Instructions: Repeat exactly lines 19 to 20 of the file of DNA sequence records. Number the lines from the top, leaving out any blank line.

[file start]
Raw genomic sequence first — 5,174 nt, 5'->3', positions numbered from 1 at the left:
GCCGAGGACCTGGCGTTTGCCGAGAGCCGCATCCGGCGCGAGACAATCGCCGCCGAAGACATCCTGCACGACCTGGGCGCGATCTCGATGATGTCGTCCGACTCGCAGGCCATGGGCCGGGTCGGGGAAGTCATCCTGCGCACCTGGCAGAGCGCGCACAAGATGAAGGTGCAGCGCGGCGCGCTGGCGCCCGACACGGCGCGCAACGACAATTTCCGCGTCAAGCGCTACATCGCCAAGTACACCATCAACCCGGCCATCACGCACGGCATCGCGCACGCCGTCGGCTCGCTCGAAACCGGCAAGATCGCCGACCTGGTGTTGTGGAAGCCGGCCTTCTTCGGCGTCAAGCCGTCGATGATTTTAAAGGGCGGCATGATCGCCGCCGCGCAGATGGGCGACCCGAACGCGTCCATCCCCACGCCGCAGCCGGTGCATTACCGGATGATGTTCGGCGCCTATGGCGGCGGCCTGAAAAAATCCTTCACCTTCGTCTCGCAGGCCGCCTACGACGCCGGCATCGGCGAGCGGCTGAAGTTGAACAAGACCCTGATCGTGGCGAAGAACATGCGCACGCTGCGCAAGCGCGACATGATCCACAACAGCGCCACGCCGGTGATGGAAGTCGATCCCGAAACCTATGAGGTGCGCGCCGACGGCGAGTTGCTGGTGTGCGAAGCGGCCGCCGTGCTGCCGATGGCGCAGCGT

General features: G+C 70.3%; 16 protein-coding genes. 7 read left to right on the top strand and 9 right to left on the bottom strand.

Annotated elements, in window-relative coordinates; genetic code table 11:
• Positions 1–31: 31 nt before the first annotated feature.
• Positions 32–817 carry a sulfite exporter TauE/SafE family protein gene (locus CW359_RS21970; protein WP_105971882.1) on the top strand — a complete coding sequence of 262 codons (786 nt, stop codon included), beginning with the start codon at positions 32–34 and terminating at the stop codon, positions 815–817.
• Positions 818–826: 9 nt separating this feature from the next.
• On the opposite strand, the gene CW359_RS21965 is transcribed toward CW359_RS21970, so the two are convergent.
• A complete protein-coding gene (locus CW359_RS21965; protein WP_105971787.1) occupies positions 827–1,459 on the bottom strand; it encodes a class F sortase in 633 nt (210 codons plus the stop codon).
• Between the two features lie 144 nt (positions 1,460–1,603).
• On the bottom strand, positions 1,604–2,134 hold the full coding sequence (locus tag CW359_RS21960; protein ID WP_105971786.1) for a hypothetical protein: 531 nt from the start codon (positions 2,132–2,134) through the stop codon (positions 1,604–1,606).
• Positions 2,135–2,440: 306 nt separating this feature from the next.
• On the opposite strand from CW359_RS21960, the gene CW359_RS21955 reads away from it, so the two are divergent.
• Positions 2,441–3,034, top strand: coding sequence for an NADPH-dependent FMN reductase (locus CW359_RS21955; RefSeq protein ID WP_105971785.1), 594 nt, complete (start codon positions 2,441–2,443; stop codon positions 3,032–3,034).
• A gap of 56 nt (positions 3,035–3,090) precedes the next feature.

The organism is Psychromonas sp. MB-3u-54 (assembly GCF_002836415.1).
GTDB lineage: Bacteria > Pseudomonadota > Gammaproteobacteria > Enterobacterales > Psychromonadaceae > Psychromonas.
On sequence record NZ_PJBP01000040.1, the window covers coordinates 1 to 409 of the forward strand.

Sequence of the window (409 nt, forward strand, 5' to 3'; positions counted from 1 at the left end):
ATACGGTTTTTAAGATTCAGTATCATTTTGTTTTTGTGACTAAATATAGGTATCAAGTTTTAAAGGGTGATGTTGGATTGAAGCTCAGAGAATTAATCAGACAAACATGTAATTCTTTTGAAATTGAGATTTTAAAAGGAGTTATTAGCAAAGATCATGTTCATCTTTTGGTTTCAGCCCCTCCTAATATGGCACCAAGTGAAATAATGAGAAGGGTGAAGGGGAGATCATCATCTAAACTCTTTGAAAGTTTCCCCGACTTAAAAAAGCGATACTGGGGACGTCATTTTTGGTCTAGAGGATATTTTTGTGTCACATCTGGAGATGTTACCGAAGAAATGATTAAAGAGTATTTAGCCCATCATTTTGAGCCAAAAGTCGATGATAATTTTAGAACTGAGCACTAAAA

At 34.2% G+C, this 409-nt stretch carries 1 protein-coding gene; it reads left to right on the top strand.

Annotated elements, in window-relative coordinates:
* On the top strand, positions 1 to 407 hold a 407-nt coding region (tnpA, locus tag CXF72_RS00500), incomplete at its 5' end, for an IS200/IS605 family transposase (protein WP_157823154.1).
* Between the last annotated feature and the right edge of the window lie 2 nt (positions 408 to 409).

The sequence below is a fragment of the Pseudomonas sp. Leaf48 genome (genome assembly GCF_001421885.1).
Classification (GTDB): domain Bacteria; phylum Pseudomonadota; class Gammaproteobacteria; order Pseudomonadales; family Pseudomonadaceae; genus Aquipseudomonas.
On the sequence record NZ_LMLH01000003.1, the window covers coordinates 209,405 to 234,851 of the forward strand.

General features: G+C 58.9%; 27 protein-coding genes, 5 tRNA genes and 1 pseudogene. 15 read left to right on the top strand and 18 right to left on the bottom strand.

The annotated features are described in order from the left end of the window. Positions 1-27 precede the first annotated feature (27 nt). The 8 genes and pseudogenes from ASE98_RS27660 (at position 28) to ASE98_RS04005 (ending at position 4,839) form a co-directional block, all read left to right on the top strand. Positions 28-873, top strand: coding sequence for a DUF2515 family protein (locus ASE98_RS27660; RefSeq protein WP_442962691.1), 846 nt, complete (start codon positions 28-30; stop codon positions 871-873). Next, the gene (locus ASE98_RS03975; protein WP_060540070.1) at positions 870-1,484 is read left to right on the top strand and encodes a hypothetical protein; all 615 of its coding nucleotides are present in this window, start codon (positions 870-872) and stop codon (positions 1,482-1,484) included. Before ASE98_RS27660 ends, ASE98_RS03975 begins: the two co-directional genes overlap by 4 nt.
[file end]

Sequence of the window (409 nt, forward strand, 5' to 3'; positions counted from 1 at the left end):
ATACGGTTTTTAAGATTCAGTATCATTTTGTTTTTGTGACTAAATATAGGTATCAAGTTTTAAAGGGTGATGTTGGATTGAAGCTCAGAGAATTAATCAGACAAACATGTAATTCTTTTGAAATTGAGATTTTAAAAGGAGTTATTAGCAAAGATCATGTTCATCTTTTGGTTTCAGCCCCTCCTAATATGGCACCAAGTGAAATAATGAGAAGGGTGAAGGGGAGATCATCATCTAAACTCTTTGAAAGTTTCCCCGACTTAAAAAAGCGATACTGGGGACGTCATTTTTGGTCTAGAGGATATTTTTGTGTCACATCTGGAGATGTTACCGAAGAAATGATTAAAGAGTATTTAGCCCATCATTTTGAGCCAAAAGTCGATGATAATTTTAGAACTGAGCACTAAAA